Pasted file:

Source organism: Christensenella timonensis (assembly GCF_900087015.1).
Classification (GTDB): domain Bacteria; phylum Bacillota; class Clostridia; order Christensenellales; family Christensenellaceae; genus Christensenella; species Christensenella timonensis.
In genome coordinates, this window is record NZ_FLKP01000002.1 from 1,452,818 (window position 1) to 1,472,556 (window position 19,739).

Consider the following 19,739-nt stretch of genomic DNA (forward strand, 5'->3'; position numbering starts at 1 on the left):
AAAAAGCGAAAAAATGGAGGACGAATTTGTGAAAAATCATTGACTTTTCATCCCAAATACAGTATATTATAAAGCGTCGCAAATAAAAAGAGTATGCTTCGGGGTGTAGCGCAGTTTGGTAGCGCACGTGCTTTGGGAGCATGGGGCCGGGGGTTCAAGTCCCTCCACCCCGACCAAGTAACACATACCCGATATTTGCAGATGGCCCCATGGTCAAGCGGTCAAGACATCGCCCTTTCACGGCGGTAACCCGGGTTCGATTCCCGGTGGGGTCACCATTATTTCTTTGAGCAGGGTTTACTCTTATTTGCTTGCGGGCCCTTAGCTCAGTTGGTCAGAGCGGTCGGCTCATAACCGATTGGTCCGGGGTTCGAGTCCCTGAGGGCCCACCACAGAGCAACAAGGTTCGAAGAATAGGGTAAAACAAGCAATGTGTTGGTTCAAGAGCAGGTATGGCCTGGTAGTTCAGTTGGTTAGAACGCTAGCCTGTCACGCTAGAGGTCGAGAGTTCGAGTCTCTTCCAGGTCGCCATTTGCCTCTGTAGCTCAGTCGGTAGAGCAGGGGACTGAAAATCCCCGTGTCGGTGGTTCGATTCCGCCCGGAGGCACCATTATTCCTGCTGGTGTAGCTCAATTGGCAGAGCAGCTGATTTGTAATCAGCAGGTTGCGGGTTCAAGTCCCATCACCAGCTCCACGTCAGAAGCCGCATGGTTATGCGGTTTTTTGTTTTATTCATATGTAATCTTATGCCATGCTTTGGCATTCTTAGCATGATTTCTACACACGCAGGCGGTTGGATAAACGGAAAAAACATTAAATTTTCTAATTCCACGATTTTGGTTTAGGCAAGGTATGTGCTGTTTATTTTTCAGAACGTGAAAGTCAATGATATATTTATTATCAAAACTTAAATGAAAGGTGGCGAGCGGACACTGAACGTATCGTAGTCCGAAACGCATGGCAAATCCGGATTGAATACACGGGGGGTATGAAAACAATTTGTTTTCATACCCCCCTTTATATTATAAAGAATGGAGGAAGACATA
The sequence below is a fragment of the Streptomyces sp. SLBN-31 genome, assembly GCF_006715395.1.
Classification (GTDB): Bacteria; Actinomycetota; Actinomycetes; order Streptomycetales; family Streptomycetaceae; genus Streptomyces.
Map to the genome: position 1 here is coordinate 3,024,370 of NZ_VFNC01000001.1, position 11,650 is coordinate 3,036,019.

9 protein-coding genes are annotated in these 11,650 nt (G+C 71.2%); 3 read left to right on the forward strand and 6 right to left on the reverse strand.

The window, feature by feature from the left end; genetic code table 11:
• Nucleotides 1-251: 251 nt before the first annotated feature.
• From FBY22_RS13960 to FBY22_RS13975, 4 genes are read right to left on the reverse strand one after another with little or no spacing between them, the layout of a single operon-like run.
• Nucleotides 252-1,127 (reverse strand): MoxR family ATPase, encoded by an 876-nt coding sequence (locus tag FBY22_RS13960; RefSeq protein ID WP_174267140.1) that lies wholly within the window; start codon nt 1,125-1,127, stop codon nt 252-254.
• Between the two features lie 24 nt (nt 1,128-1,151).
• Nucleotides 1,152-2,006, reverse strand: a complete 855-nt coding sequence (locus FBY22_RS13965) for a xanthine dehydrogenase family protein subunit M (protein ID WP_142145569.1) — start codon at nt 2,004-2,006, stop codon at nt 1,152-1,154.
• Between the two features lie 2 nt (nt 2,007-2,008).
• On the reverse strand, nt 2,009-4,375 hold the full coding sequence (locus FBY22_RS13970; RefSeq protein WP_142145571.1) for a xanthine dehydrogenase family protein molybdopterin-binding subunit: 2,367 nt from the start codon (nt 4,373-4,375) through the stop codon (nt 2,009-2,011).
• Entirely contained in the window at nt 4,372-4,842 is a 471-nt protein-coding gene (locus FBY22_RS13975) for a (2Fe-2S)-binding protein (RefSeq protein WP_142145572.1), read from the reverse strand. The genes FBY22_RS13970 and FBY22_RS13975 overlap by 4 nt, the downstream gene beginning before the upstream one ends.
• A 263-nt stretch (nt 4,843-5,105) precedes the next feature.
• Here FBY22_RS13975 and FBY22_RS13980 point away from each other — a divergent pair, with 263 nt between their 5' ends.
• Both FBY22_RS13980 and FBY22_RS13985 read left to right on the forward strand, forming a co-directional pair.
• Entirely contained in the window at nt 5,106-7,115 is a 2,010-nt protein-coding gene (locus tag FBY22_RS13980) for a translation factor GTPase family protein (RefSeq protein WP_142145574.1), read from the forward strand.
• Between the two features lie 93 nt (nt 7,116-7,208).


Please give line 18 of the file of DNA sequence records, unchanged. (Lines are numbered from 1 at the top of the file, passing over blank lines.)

• Entirely contained in the window at nt 4,372-4,842 is a 471-nt protein-coding gene (locus FBY22_RS13975) for a (2Fe-2S)-binding protein (RefSeq protein WP_142145572.1), read from the reverse strand. The genes FBY22_RS13970 and FBY22_RS13975 overlap by 4 nt, the downstream gene beginning before the upstream one ends.